Of course, Nintendo wasn't about to alienate a market still weaned on the instant gratification of the arcade, so 1985 also saw the release of Wrecking Crew, an obscure Mario puzzle outing which took him back to his classic Donkey Kong roots by smashing every item in each ladders-and-platforms level. It's actually rather fun, and has a level designer to boot.

Here's where it gets a bit confusing. A Super Mario Bros sequel was inevitable, but we actually got two, both called Super Mario Bros 2. The Japanese version, while largely similar to the original, gave Mario and Luigi different abilities for the first time. However, depending on who you ask, the game was either too derivative of the first or too hard for western tastes, so US gamers got an entirely different game in 1988. A rebranded version of Yume Kojo: Doki Doki Panic, another Miyamoto platform game it's not without its fans but, while superficially related, is undeniably Not Mario.
In 1980, Nintendo of America (NOA) released Radar Scope, an arcade game they hoped would kickstart a long reign of success. It flopped, leaving Nintendo stuck with 2,000 unsold Radar Scope units. To stay afloat, NOA desperately needed a smash-hit game—and fast. Hiroshi Yamauchi, the president and CEO of Nintendo Co., Ltd. at the time, asked staff artist Shigeru Miyamoto to design a new game based on his own ideas. The result was a game entitled Donkey Kong, starring "Jumpman," a portly carpenter clad in red and blue. At first, Miyamoto called him "Mr. Video" because he planned to include the character in every game he made, inspired by the way Alfred Hitchcock appeared in the movies he directed. "Jumpman" did not have his name for very long, however. NOA had to prepare the game for American release, which included naming the characters. As the story goes, they were mulling over what to name Jumpman when the landlord, Mario Segale, arrived at the warehouse, demanding the overdue rent payment. When he left, the staff had a new name for Jumpman: "Mario."

The look

For the most part, Mario looks the way he does today because of 1981's immature graphics technology.

To avoid the difficulty of having Mario's hair move realistically, Miyamoto gave Mario a hat. Also, in Game Over, Miyamoto admits, "I cannot come up with hairstyles so good."

Miyamoto gave Mario a moustache and oversized nose to make Mario's nose more noticeable.

Mario's overalls make his arms and arm movements more visible. Mario started out with a blue shirt and red overalls outfit in Donkey Kong and Donkey Kong Jr., but the color scheme was switched to a red shirt and blue overalls when Mario Bros. hit the arcades. When Super Mario Bros. came out for the Nintendo Entertainment System, Mario had his original red overalls, but a brownish shirt. In Super Mario Bros. 2, Mario went back to his second color scheme—red shirt, blue overalls—and has not changed since.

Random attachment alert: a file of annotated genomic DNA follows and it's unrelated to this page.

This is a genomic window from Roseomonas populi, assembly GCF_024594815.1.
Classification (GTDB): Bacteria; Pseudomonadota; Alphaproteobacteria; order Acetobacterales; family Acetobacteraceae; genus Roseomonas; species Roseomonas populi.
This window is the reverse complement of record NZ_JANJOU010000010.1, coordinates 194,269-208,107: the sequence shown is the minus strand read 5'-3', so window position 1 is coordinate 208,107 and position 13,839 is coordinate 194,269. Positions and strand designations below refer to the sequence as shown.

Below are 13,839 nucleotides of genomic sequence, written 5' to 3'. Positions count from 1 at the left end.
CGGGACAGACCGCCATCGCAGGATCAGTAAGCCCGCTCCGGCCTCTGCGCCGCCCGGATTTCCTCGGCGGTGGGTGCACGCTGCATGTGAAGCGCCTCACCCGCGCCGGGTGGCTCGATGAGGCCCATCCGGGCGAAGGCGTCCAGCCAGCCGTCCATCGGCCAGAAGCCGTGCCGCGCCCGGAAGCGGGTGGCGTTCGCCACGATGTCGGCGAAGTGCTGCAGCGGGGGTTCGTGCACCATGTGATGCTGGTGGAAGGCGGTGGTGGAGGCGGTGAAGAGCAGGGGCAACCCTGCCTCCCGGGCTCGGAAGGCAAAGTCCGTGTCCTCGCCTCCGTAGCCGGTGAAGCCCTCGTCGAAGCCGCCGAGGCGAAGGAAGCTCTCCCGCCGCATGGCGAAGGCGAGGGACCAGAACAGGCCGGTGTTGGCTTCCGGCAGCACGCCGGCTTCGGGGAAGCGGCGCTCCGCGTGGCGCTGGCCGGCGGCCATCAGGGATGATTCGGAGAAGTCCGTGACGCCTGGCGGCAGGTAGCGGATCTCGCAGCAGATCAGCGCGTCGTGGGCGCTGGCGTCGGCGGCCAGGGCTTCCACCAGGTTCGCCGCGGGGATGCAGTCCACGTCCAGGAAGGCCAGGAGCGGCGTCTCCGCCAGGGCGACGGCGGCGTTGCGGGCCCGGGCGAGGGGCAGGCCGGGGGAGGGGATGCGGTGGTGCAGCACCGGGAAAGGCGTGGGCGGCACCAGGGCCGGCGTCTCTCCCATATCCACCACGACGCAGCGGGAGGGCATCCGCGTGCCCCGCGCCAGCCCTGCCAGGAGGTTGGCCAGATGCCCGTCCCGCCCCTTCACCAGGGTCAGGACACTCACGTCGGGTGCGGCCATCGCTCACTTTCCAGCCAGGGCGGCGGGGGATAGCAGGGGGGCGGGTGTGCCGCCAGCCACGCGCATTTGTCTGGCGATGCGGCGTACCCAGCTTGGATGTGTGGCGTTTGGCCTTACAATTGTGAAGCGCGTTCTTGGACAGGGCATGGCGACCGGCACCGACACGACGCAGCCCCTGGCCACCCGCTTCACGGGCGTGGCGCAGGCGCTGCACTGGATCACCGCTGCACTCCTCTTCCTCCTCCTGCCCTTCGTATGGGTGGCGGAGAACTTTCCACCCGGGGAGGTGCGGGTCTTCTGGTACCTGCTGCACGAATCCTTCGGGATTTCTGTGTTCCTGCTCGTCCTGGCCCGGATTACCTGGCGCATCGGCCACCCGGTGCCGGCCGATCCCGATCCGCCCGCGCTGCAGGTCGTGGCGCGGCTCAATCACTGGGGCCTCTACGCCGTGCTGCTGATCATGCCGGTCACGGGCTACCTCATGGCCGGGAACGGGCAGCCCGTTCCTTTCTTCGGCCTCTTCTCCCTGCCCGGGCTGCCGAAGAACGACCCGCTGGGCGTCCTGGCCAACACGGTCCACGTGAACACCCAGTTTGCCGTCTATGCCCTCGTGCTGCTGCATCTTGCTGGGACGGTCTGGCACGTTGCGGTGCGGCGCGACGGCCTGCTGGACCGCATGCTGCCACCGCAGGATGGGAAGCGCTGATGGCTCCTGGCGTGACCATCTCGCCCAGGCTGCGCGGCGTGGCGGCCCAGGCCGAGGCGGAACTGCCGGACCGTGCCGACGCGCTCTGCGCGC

The games

Of course, Mario stars in many more games, but the list below highlights the more important appearances.

1981: Donkey Kong (Arcade)
Mario (or technically, "Jumpman") the carpenter battles through crazy construction sites to save Pauline from the clutches of a giant monkey named Donkey Kong.
1982: Donkey Kong Jr. (Arcade)
This was Mario's second appearance, and first appearance as an enemy. Mario sics enemies at D.K. Jr., who is trying to free his caged father.

1983: Mario Bros. (Arcade)
Mario, now a plumber, teams up with (or fights against) brother Luigi (in 2-Player mode) to kill an infinite supply of turtles, crabs, and flies that travel through pipes.

1985: Super Mario Bros. (NES)
Mario explores The Mushroom Kingdom in search of Bowser, who has kidnapped Princess Toadstool. Mario mania grasps the nation.

1986: Donkey Kong (NES) and Mario Bros. (NES)
The NES versions of the two arcade games are released, exposing the greatness of these games to players who may have missed the arcade versions. Because of limited space on early NES Game Paks, the fourth level (A.K.A. "Pie Factory") of Donkey Kong was omitted.

1988: Super Mario Bros. 2 (NES; USA version)
Nintendo takes a game developed and released in Japan called Doki Doki Panic and replaces the four heroes with Mario characters, resulting in perhaps the most unique game of the Mario series.

1989: Super Mario Land (GB)
Mario's first appearance on the Game Boy takes place in Sarasaland, where Princess Daisy is abducted by the evil spaceman Tatanga.

1989: Super Mario Bros. 3 (NES)
The best-selling game of all time. Mario searches the Mushroom World for Bowser who has kidnapped Princess Toadstool, again.

1991: Super Mario World (SNES)
Mario's first appearance on the Super NES. Bowser has kidnapped Princess Toadstool (sound familiar?) and Mario travels through Dinosaur Land to rescue her. Super Mario World introduces us to Yoshi, spawning spin-off games riding on his popularity.

1993: Super Mario All-Stars (SNES)
SMB, SMB2, and SMB3 receive 16-bit updates as part of this compilation cartridge. The other game included, Super Mario Bros.: The Lost Levels, is the first North American release of Super Mario Bros. 2 (Japanese version), originally released for the Famicom Disk System in 1986. It, too, received the 16-bit treatment for All-Stars.

1995: Super Mario World 2: Yoshi's Island (SNES)
This game takes place in Mario's past. A gang of Yoshis helps baby Mario find his brother Luigi, who was kidnapped by Baby Bowser's henchmen. Powered by the FX² chip, this was arguably the best 2-D platform game ever made.

1996: Super Mario 64 (N64)
Mario frolics through various 3-D worlds to save the kidnapped Princess Peach Toadstool.

2002: Super Mario Sunshine (GCN)
Mario and Yoshi reunite to clean up Isle Delfino and rescue Peach once again.

2007: Mario & Sonic at the Olympic Games (Wii/NDS)
Opposing mascots Mario and Sonic the Hedgehog finally go head-to-head... at the Beijing Olympics.

2007: Super Mario Galaxy (Wii)
This time, Bowser takes Peach away into outer space, forcing Mario to explore planets big and small. Galaxy's innovative gravity system was one factor behind its critical acclaim.

Another History of Mario